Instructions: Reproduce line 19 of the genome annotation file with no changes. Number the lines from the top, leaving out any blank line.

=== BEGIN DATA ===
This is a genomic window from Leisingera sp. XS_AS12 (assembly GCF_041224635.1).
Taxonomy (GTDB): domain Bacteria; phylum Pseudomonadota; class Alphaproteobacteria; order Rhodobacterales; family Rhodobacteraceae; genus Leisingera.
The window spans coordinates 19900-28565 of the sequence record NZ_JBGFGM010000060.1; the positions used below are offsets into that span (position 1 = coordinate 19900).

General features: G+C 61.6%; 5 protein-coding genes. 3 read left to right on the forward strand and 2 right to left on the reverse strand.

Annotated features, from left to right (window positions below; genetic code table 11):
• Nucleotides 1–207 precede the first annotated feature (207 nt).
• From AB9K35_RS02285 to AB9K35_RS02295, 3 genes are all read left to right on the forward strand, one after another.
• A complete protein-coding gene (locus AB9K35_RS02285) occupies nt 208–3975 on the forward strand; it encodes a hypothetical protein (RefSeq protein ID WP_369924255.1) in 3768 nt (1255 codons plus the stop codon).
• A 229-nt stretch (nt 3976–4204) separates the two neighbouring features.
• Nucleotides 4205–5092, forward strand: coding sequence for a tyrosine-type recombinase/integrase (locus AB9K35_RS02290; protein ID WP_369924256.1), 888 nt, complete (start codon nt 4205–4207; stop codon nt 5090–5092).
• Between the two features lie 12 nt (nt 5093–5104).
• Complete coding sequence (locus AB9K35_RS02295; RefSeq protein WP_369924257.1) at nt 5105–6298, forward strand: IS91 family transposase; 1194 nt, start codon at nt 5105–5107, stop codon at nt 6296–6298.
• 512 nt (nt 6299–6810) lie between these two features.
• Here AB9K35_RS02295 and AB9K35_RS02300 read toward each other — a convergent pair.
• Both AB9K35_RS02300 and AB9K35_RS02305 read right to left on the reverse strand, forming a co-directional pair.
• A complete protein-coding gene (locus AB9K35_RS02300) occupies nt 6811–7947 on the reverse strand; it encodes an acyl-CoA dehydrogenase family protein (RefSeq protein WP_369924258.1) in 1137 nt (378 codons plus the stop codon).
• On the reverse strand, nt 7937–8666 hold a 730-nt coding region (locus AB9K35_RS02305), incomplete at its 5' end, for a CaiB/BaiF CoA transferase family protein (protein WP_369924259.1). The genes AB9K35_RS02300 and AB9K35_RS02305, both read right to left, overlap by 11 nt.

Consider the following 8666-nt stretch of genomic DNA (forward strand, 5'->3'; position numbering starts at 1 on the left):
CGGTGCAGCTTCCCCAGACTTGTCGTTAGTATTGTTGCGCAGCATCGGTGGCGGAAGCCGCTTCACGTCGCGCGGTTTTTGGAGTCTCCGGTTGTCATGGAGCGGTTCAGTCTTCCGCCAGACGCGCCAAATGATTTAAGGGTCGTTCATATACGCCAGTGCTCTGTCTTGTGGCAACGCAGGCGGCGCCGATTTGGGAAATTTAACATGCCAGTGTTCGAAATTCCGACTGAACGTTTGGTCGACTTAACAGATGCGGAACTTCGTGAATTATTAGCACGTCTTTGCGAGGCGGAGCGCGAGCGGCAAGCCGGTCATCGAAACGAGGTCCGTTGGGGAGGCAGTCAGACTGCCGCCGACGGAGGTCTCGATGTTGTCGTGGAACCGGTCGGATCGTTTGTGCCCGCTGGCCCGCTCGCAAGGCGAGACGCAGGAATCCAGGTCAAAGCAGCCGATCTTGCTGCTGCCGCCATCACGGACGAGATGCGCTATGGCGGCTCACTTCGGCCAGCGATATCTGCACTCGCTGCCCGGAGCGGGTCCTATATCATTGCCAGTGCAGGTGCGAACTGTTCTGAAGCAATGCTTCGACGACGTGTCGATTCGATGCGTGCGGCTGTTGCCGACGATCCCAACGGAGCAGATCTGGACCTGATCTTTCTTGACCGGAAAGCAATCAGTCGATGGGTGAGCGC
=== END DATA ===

CGGTGCAGCTTCCCCAGACTTGTCGTTAGTATTGTTGCGCAGCATCGGTGGCGGAAGCCGCTTCACGTCGCGCGGTTTTTGGAGTCTCCGGTTGTCATGGAGCGGTTCAGTCTTCCGCCAGACGCGCCAAATGATTTAAGGGTCGTTCATATACGCCAGTGCTCTGTCTTGTGGCAACGCAGGCGGCGCCGATTTGGGAAATTTAACATGCCAGTGTTCGAAATTCCGACTGAACGTTTGGTCGACTTAACAGATGCGGAACTTCGTGAATTATTAGCACGTCTTTGCGAGGCGGAGCGCGAGCGGCAAGCCGGTCATCGAAACGAGGTCCGTTGGGGAGGCAGTCAGACTGCCGCCGACGGAGGTCTCGATGTTGTCGTGGAACCGGTCGGATCGTTTGTGCCCGCTGGCCCGCTCGCAAGGCGAGACGCAGGAATCCAGGTCAAAGCAGCCGATCTTGCTGCTGCCGCCATCACGGACGAGATGCGCTATGGCGGCTCACTTCGGCCAGCGATATCTGCACTCGCTGCCCGGAGCGGGTCCTATATCATTGCCAGTGCAGGTGCGAACTGTTCTGAAGCAATGCTTCGACGACGTGTCGATTCGATGCGTGCGGCTGTTGCCGACGATCCCAACGGAGCAGATCTGGACCTGATCTTTCTTGACCGGAAAGCAATCAGTCGATGGGTGAGCGC